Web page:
The objective of this work is to compare the performances of two electroencephalogram based indices for detecting loss of consciousness and loss of response to nociceptive stimulation. Specifically, their behaviour after drug induction and during recovery of consciousness was pointed out. Data was recorded from 140 patients scheduled for general anaesthesia with a combination of propofol and remifentanil. The qCON 2000 monitor (Quantium Medical, Barcelona, Spain) was used to calculate the qCON and qNOX. Loss of response to verbal command and loss of eye-lash reflex were assessed during the transition from awake to anesthetized, defining the state of loss of consciousness...
October 20, 2016: Journal of Clinical Monitoring and Computing
Y Kimura, J Maeda, M Yamada, K Takahata, K Yokokawa, Y Ikoma, C Seki, H Ito, M Higuchi, T Suhara
RATIONALE: The beneficial effects of psychostimulant drugs in the treatment of psychiatric disorders occur because they increase the extracellular dopamine concentration by inhibiting re-uptake of extracellular dopamine at dopamine transporters. However, the psychological effects at low dopamine transporter occupancy have not been well demonstrated. OBJECTIVES: The purpose of the study was to evaluate the psychological effects, dopamine transporter occupancy, and dopamine release induced by a single oral administration of a clinical dose of mazindol...
October 20, 2016: Psychopharmacology
Kenneth Perrine, James C Gibaldi
This is a retrospective study of concussion patient data conducted to analyze the prevalence of somatization in patients presenting with post-concussion symptoms. Patient records from June 2010 to December 2015 were examined for concussion history, psychosocial history, neuropsychological test results, validity scores, and a symptom severity scale. Records meeting inclusion criteria from 33 males and 27 females were located. The sample had an age range of 11-78 years with a mean age of 33.40 (SD +/- 7.5 years)...
August 19, 2016: Curēus
Amelia K Boehme, Sheryl Martin-Schild, Randolph S Marshall, Ronald M Lazar
OBJECTIVE: To determine the independent effects of aphasia on outcomes during acute stroke admission, controlling for total NIH Stroke Scale (NIHSS) scores and loss of consciousness. METHODS: Data from the Tulane Stroke Registry were used from July 2008 to December 2014 for patient demographics, NIHSS scores, length of stay (LOS), complications (sepsis, deep vein thrombosis), and discharge modified Rankin Scale (mRS) score. Aphasia was defined as a score >1 on question 9 on the NIHSS on admission and hemiparesis as >1 on questions 5 or 6...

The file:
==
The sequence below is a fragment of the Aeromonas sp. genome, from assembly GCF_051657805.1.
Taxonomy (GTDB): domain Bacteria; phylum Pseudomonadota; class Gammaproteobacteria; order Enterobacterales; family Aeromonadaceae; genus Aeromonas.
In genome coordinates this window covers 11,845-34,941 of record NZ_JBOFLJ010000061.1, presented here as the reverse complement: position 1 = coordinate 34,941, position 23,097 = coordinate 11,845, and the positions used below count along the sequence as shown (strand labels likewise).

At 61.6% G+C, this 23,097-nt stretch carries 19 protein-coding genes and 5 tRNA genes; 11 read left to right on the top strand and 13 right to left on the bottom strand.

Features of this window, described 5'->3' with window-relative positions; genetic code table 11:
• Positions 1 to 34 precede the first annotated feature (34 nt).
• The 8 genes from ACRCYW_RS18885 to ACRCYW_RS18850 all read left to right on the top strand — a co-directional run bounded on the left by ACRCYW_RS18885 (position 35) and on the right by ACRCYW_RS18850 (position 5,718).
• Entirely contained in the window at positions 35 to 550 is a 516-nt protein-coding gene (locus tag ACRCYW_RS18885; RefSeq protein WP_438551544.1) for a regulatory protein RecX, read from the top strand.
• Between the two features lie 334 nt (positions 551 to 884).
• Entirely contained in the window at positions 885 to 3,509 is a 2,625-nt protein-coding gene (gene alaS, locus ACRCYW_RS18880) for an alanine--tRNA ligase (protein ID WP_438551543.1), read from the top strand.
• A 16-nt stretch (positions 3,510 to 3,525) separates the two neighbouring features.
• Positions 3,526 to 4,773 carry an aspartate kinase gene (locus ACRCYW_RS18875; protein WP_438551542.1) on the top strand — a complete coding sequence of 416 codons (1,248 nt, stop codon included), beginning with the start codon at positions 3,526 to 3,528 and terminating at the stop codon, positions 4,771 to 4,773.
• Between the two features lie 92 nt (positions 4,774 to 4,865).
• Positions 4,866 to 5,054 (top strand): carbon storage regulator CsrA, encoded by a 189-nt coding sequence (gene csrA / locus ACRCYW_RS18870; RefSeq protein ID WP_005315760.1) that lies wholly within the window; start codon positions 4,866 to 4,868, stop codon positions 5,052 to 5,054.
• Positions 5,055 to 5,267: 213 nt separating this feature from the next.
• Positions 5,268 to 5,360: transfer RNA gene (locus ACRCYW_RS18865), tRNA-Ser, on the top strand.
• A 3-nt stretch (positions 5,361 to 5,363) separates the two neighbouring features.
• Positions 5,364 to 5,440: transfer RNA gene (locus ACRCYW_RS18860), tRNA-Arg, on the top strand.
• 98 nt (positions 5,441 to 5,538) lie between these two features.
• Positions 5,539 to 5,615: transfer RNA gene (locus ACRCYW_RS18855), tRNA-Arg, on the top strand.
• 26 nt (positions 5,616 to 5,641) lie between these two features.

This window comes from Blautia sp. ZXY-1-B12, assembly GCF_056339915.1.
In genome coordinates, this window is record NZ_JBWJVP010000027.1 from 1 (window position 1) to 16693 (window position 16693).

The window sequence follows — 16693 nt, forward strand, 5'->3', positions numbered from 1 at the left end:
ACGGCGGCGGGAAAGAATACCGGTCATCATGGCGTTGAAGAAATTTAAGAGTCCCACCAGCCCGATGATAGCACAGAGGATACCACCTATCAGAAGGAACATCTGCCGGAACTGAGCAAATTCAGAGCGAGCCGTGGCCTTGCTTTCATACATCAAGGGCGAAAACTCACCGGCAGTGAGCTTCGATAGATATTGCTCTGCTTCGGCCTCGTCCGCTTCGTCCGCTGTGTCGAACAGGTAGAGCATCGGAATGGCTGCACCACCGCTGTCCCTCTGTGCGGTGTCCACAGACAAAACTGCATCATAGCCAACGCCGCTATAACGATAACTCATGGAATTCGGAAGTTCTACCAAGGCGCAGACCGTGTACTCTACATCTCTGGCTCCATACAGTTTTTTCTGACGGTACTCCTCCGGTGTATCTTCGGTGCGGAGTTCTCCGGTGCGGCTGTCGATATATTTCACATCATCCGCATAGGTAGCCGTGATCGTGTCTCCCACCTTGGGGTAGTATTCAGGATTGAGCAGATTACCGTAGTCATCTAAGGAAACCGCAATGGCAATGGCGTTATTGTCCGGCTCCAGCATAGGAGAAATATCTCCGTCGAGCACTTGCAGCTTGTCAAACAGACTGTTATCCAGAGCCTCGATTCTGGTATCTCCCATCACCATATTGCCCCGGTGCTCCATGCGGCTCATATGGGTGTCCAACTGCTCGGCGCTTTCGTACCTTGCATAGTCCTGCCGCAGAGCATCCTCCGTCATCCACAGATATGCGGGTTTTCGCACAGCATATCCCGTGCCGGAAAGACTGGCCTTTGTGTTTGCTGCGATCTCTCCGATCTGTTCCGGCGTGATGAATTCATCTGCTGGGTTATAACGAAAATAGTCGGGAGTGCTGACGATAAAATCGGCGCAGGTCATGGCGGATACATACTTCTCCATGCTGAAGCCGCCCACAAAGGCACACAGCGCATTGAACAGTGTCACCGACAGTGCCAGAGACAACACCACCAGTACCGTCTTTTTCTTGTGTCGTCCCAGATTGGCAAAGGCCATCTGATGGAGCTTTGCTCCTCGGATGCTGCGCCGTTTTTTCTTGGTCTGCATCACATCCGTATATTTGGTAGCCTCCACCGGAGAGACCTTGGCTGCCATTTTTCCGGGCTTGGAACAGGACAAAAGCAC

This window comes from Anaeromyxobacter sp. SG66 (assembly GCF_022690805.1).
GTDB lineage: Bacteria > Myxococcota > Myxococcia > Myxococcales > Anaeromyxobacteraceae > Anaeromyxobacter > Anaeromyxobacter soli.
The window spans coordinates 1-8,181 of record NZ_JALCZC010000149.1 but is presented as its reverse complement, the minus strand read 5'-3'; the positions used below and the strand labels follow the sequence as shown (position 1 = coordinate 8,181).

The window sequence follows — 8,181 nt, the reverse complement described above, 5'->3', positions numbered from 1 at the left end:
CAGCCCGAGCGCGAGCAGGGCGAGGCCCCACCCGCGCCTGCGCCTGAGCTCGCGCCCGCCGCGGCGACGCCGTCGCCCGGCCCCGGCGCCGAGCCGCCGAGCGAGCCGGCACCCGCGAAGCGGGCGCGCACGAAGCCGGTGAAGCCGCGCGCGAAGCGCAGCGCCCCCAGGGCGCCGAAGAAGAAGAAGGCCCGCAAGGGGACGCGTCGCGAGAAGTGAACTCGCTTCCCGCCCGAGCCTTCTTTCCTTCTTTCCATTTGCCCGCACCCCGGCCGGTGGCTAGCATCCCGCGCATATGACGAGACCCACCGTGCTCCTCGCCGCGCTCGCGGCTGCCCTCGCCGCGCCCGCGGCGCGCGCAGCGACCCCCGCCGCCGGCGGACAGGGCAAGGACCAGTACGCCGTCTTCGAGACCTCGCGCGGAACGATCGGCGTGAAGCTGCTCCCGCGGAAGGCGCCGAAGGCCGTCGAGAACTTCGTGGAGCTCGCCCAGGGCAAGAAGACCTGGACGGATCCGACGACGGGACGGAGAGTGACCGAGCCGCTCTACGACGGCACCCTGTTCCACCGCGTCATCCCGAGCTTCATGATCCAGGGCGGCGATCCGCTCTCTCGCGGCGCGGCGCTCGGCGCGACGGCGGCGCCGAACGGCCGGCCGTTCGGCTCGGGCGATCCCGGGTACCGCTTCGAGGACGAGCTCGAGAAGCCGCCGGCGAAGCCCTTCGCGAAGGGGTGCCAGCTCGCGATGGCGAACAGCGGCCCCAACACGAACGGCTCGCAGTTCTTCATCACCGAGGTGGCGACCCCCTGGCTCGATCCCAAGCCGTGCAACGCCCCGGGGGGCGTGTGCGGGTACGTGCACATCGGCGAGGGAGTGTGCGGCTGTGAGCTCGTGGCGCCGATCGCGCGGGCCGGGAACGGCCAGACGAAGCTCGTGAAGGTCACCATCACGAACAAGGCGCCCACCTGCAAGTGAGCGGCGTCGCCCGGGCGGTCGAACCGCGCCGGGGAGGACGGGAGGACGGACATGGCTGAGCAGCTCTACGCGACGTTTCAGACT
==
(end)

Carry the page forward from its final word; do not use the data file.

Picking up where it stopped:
October 7, 2016: Neurology
Jennifer M Windt, Tore Nielsen, Evan Thompson
Consciousness is often said to disappear in deep, dreamless sleep. We argue that this assumption is oversimplified. Unless dreamless sleep is defined as unconscious from the outset there are good empirical and theoretical reasons for saying that a range of different types of sleep experience, some of which are distinct from dreaming, can occur in all stages of sleep. We introduce a novel taxonomy for describing different kinds of dreamless sleep experiences and suggest research methods for their investigation...
October 17, 2016: Trends in Cognitive Sciences
Nicolas Debry, Cédric Delhaye, Alexandre Azmoun, Ramzi Ramadan, Sahbi Fradi, Philippe Brenot, Arnaud Sudre, Mouhamed Djahoum Moussa, Didier Tchetche, Said Ghostine, Darren Mylotte, Thomas Modine
OBJECTIVES: The study sought to assess the safety and efficacy of a minimally invasive strategy (MIS) (local anesthesia and conscious sedation) compared to general anesthesia (GA) among the largest published cohort of patients undergoing transcarotid transcatheter aortic valve replacement (TAVR). BACKGROUND: Transcarotid TAVR has been shown to be feasible and safe. There is, however, no information pertaining to the mode anesthesia in these procedures. METHODS: Between 2009 and 2014, 174 patients underwent transcarotid TAVR at 2 French centers...
October 24, 2016: JACC. Cardiovascular Interventions
Olga Calcagnile, Anders Anell, Johan Undén
BACKGROUND: Mild traumatic brain injury (TBI) is associated with substantial costs due to over-triage of patients to computed tomography (CT) scanning, despite validated decision rules. Serum biomarker S100B has shown promise for safely omitting CT scans but the economic impact from clinical use has never been reported. In 2007, S100B was adapted into the existing Scandinavian management guidelines in Halmstad, Sweden, in an attempt to reduce CT scans and save costs. METHODS: Consecutive adult patients with mild TBI (GCS 14-15, loss of consciousness and/or amnesia), managed with the aid of S100B, were prospectively included in this study...
October 20, 2016: BMC Neurology